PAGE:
Although the five-year budget has not yet been submitted to congress and specific consolidation measures have yet to be identified, the incoming administration has a proven track record of fiscal prudence during its previous term in office in 2005-10. The new economic team believes that expenditure restraint will be key to decreasing the fiscal imbalance, and is likely to focus its efforts on curbing wage and pension spending growth. Moody's forecasts that the 2015 central government deficit will remain virtually unchanged, as consolidation measures would be implemented beginning 2016 once the new five-year budget framework is approved. As a result, the central government deficit will likely reach 2.4% of GDP in 2015 and decrease to 2% in 2016. Moody's expects that central government debt will peak at just under 41% of GDP in 2015 and remain broadly stable at around 40% through 2017 given a slow but steady pace of fiscal consolidation.
RATIONALE FOR THE STABLE OUTLOOK
The stable outlook on Uruguay's Baa2 ratings balances underlying strengths derived from the sovereign's robust credit profile against potential risks associated with (1) a degree of dollarization that continues to be higher than that found in other 'Baa'-rated sovereigns, and (2) the country's small open economy and relatively high commodity exposure. Credit risks related to the level of debt dollarization constrain the upside potential for Uruguay's sovereign ratings. Regional contagion remains a challenge for policy makers, and fluctuations in commodity markets pose non-negligible risks. Nevertheless, Moody's believes that existing large financial and external buffers are an important factor in mitigating Uruguay's credit vulnerabilities.
WHAT COULD MOVE THE RATING UP/DOWN
Upward rating pressure could result from (1) a significant strengthening of the government's balance sheet through a reduction of the sovereign's debt and interest burden, (2) a reduction in vulnerabilities through a significant decrease of government debt dollarization, and (3) addressing structural rigidities in the economy to achieve a higher level of potential growth.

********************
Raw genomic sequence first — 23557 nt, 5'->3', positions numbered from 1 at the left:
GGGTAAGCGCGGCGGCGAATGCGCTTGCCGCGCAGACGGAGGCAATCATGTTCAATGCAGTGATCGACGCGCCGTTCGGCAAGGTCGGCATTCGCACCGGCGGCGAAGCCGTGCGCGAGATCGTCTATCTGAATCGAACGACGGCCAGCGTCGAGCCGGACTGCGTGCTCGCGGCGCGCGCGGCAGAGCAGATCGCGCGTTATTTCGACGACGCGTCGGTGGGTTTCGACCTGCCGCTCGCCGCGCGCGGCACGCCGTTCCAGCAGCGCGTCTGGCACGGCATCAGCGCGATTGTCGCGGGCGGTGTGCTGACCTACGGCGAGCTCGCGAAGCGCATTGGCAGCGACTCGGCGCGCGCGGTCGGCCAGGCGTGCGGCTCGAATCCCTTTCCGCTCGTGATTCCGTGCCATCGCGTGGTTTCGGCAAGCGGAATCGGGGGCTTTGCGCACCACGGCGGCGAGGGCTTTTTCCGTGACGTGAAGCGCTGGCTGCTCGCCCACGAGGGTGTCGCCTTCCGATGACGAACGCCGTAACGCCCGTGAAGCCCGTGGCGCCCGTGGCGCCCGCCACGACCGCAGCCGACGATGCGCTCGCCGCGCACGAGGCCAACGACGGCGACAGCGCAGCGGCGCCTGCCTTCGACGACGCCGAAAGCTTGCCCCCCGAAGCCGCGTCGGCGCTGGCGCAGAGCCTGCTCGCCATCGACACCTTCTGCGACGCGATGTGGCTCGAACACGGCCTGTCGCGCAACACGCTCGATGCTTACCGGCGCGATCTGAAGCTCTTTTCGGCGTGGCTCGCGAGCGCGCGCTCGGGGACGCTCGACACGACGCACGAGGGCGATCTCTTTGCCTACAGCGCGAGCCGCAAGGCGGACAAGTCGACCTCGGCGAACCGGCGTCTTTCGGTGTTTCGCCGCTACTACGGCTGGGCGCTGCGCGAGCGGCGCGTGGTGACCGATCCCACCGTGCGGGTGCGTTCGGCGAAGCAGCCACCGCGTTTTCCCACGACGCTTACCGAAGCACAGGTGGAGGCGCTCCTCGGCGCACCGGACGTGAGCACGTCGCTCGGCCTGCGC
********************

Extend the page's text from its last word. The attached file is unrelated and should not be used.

Conversely, downward rating pressure could result from (1) a continued deterioration of structural fiscal balances and a weakening of the government balance sheet, or (2) a sustained and material erosion of external and financial buffers.
GDP per capita (PPP basis, US$): 20,556 (2014 Actual) (also known as Per Capita Income)
Real GDP growth (% change): 3.5% (2014 Actual) (also known as GDP Growth)
Inflation Rate (CPI, % change Dec/Dec): 8.3% (2014 Actual)
Gen. Gov. Financial Balance/GDP: -2.3% (2014 Actual) (also known as Fiscal Balance)
Current Account Balance/GDP: -4.6% (2014 Actual) (also known as External Balance)
External debt/GDP: n/a
Level of economic development: Moderate level of economic resilience
Default history: At least one default event (on bonds and/or loans) has been recorded since 1983.
On 20 May 2015, a rating committee was called to discuss the rating of Uruguay, Government of. The main points raised during the discussion were: The issuer's economic fundamentals, including its economic strength, have not materially changed. The issuer's fiscal or financial strength, including its debt profile, has not materially changed.